BoJack Horseman promotional poster
|Created by||Raphael Bob-Waksberg|
Paul F. Tompkins
|Theme music composer||Patrick Carney featuring Ralph Carney|
|Opening theme||"BoJack Horseman Theme"|
|Ending theme||"Back in the 90's (Bojack's Theme)" by Grouplove|
|Country of origin||United States|
|No. of seasons||1|
|No. of episodes||12 + 1 Special (list of episodes)|
Steven A. Cohen
|Running time||25 minutes|
The Tornante Company|
|Picture format||1080p (16:9 HDTV)|
|Audio format||Dolby Digital Plus 5.1|
|Original release||August 22, 2014– present|
BoJack Horseman is an American animated sitcom created by Raphael Bob-Waksberg. The series stars Will Arnett as the eponymous character, BoJack Horseman. The supporting cast includes Amy Sedaris, Alison Brie, Paul F. Tompkins, and Aaron Paul. The series' first season premiered on August 22, 2014, on Netflix, with a surprise Christmas special premiering on December 19. The show is designed by the cartoonist Lisa Hanawalt, who had previously worked with Bob-Waksberg on the webcomic Tip Me Over, Pour Me Out.
Despite mixed critical reviews, the show proved to be successful with viewers. Less than a week after its initial release, Netflix renewed the series for a second season set to premiere on July 17, 2015.
In a world where humans and anthropomorphic animals live side by side, BoJack Horseman, the washed-up star of the 1990s sitcom Horsin' Around, plans his big return to celebrity relevance with a tell-all biography that he dictates to his ghostwriter Diane Nguyen. BoJack also has to contend with the demands of his agent and on-again-off-again girlfriend Princess Carolyn, his freeloading roommate Todd Chavez, and his frenemy Mr. Peanutbutter.
- BoJack Horseman (voiced by Will Arnett) – An anthropomorphic horse who starred in the 1987–96 sitcom "Horsin' Around" where he played a character called "Horse." Frequently overwhelmed by frustration and self-loathing, he's grown bitter and spiteful since the show ended and often hints at hating what he has become in his later years. Though usually petty and lacking self-control, BoJack has frequently shown himself to be intelligent and level-headed in certain situations, when not overwhelmed by self-loathing or alcoholism. For instance, he cites a number of intelligent and reasonable issues with widespread public praise of all uniformed military members during a televised apology to a soldier he had annoyed and has devised numerous machiavellian schemes to benefit him, such as his attempt to sabotage Diane's wedding. He believes that completing his memoir may be his last shot at getting the public to care about him again.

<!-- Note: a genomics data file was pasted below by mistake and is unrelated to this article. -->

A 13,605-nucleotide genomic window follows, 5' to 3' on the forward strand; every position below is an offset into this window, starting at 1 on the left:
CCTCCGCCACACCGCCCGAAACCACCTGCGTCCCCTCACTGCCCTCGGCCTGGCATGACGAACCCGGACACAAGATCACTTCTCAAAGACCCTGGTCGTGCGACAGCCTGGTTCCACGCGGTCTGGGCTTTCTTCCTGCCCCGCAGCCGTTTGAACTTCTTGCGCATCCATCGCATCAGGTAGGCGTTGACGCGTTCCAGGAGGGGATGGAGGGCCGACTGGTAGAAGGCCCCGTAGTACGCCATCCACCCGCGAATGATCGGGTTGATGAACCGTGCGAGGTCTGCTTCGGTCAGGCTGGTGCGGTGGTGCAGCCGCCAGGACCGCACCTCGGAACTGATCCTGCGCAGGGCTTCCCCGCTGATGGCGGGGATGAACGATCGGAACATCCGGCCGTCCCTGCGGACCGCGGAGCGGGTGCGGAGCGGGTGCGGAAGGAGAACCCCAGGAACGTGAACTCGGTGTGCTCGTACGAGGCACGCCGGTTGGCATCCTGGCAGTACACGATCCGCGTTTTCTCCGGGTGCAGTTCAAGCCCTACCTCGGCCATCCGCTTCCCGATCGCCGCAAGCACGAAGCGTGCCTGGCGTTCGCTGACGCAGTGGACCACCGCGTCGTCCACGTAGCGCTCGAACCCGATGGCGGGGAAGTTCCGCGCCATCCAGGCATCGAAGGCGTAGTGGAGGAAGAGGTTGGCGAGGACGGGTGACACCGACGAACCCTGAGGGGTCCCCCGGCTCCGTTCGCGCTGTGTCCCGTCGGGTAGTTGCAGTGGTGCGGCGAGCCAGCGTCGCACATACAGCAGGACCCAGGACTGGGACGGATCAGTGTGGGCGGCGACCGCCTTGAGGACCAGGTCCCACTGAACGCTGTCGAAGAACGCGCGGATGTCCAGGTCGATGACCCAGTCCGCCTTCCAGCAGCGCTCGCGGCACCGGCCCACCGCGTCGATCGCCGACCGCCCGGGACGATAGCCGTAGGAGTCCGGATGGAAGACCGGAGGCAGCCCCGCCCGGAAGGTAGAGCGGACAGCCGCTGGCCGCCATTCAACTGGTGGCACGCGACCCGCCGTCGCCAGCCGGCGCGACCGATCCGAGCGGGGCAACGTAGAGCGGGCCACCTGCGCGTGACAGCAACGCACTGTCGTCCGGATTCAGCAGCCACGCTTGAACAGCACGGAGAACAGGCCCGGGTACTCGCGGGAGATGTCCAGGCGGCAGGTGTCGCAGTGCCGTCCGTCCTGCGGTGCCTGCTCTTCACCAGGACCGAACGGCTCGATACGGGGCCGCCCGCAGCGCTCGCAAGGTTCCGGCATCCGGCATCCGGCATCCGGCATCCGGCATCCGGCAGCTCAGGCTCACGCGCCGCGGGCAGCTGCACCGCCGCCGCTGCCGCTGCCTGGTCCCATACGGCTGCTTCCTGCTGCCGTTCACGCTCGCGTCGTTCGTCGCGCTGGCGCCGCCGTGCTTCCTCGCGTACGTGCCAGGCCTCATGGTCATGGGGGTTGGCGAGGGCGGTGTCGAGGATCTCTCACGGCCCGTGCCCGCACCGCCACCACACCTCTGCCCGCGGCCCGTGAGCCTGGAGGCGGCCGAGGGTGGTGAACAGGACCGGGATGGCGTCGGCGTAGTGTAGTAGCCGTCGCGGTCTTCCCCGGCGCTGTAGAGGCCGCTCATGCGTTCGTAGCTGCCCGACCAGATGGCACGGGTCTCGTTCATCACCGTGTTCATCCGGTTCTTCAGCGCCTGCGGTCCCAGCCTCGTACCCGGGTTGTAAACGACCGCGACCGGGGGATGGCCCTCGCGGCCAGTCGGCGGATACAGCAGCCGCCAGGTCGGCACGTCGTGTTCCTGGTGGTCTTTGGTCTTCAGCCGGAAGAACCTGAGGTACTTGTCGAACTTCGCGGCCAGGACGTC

- Princess Carolyn (voiced by Amy Sedaris) – An anthropomorphic pink Persian cat who is BoJack's agent/on-and-off girlfriend who works at the Vigor agency. She prides herself on being able to separate her personal life from her professional life when dealing with BoJack. She begins to question her loyalty when she realizes that she's sacrificed several dreams for BoJack's sake. She turns 40 in "Say Anything."
- Diane Nguyen (voiced by Alison Brie) – BoJack's Vietnamese-American ghostwriter, misunderstood intellectual, and third-wave feminist from Boston who lives rent-free with her rich and famous boyfriend, Mr Peanutbutter. She and BoJack initially develop a strong friendship that becomes strained after BoJack develops feelings for her.
- Mr. Peanutbutter (voiced by Paul F. Tompkins) – An anthropomorphic Labrador Retriever who is BoJack's former sitcom rival and also Diane's boyfriend (and later husband). Mr. Peanutbutter was the star of "Mr. Peanutbutter's House" which BoJack claimed to have "borrowed the premise" from "Horsin' Around." and has had a stint at filming a celebrity reality show called Peanutbutter and Jelly. His demeanor is constantly energetic, cheerful, and neurotic. Despite their rivalry, Mr. Peanutbutter cares a great deal about BoJack's opinion and admires him for his work on "Horsin' Around." He has an especially good relationship with Todd, and his positive attitude and financial resources combined with Todd's outlandish schemes and plans often result in the two starting questionable business ventures, such as a Halloween store that exclusively opens in January.
- Todd Chavez (voiced by Aaron Paul) – An unemployed human slacker who ended up at BoJack's house for a party five years before the beginning of the series and never left. Although BoJack constantly voices disdain for him, he secretly cares about Todd, continuing to financially support him and sabotage his attempts to gain independence out of a fear of being alone. Todd has been shown to a plethora of skills including an understanding of Japanese, an entrepreneur; having allied with Mr. Peanutbutter for various business ideas, and a writer; having written his own rock opera, but his overall laziness and video game addictions often hinder him from success.